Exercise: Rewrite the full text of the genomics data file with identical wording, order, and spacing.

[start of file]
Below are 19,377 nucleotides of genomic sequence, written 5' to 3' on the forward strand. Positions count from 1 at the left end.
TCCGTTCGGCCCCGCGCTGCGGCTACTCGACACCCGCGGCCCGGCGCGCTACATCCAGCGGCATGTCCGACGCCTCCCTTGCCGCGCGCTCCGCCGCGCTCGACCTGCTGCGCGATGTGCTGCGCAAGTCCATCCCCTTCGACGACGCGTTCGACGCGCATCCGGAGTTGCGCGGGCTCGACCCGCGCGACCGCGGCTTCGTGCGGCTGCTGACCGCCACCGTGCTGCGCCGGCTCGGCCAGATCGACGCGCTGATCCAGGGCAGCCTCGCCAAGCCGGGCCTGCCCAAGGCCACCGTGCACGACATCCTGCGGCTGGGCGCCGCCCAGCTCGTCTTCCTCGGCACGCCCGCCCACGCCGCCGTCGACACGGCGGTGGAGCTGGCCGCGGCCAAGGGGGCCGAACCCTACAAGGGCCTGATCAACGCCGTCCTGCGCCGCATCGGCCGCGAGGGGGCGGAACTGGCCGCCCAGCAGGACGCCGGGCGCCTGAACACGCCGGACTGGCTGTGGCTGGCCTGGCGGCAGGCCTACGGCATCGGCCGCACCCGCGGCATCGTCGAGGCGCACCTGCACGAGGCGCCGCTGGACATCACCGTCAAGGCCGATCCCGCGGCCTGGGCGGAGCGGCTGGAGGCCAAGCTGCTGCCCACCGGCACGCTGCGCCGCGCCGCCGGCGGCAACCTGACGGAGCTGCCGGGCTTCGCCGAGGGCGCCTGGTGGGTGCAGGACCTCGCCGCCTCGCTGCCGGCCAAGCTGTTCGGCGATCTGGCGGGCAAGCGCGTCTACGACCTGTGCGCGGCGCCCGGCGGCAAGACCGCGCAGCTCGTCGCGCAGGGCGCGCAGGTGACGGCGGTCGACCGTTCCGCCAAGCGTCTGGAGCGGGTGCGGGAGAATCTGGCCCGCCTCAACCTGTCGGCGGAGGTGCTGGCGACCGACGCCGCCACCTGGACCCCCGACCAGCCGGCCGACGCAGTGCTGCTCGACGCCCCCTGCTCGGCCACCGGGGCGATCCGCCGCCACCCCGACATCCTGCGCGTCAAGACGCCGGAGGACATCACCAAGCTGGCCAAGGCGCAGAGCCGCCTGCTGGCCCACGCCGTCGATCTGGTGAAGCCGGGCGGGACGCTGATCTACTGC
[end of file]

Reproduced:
Below are 19,377 nucleotides of genomic sequence, written 5' to 3' on the forward strand. Positions count from 1 at the left end.
TCCGTTCGGCCCCGCGCTGCGGCTACTCGACACCCGCGGCCCGGCGCGCTACATCCAGCGGCATGTCCGACGCCTCCCTTGCCGCGCGCTCCGCCGCGCTCGACCTGCTGCGCGATGTGCTGCGCAAGTCCATCCCCTTCGACGACGCGTTCGACGCGCATCCGGAGTTGCGCGGGCTCGACCCGCGCGACCGCGGCTTCGTGCGGCTGCTGACCGCCACCGTGCTGCGCCGGCTCGGCCAGATCGACGCGCTGATCCAGGGCAGCCTCGCCAAGCCGGGCCTGCCCAAGGCCACCGTGCACGACATCCTGCGGCTGGGCGCCGCCCAGCTCGTCTTCCTCGGCACGCCCGCCCACGCCGCCGTCGACACGGCGGTGGAGCTGGCCGCGGCCAAGGGGGCCGAACCCTACAAGGGCCTGATCAACGCCGTCCTGCGCCGCATCGGCCGCGAGGGGGCGGAACTGGCCGCCCAGCAGGACGCCGGGCGCCTGAACACGCCGGACTGGCTGTGGCTGGCCTGGCGGCAGGCCTACGGCATCGGCCGCACCCGCGGCATCGTCGAGGCGCACCTGCACGAGGCGCCGCTGGACATCACCGTCAAGGCCGATCCCGCGGCCTGGGCGGAGCGGCTGGAGGCCAAGCTGCTGCCCACCGGCACGCTGCGCCGCGCCGCCGGCGGCAACCTGACGGAGCTGCCGGGCTTCGCCGAGGGCGCCTGGTGGGTGCAGGACCTCGCCGCCTCGCTGCCGGCCAAGCTGTTCGGCGATCTGGCGGGCAAGCGCGTCTACGACCTGTGCGCGGCGCCCGGCGGCAAGACCGCGCAGCTCGTCGCGCAGGGCGCGCAGGTGACGGCGGTCGACCGTTCCGCCAAGCGTCTGGAGCGGGTGCGGGAGAATCTGGCCCGCCTCAACCTGTCGGCGGAGGTGCTGGCGACCGACGCCGCCACCTGGACCCCCGACCAGCCGGCCGACGCAGTGCTGCTCGACGCCCCCTGCTCGGCCACCGGGGCGATCCGCCGCCACCCCGACATCCTGCGCGTCAAGACGCCGGAGGACATCACCAAGCTGGCCAAGGCGCAGAGCCGCCTGCTGGCCCACGCCGTCGATCTGGTGAAGCCGGGCGGGACGCTGATCTACTGC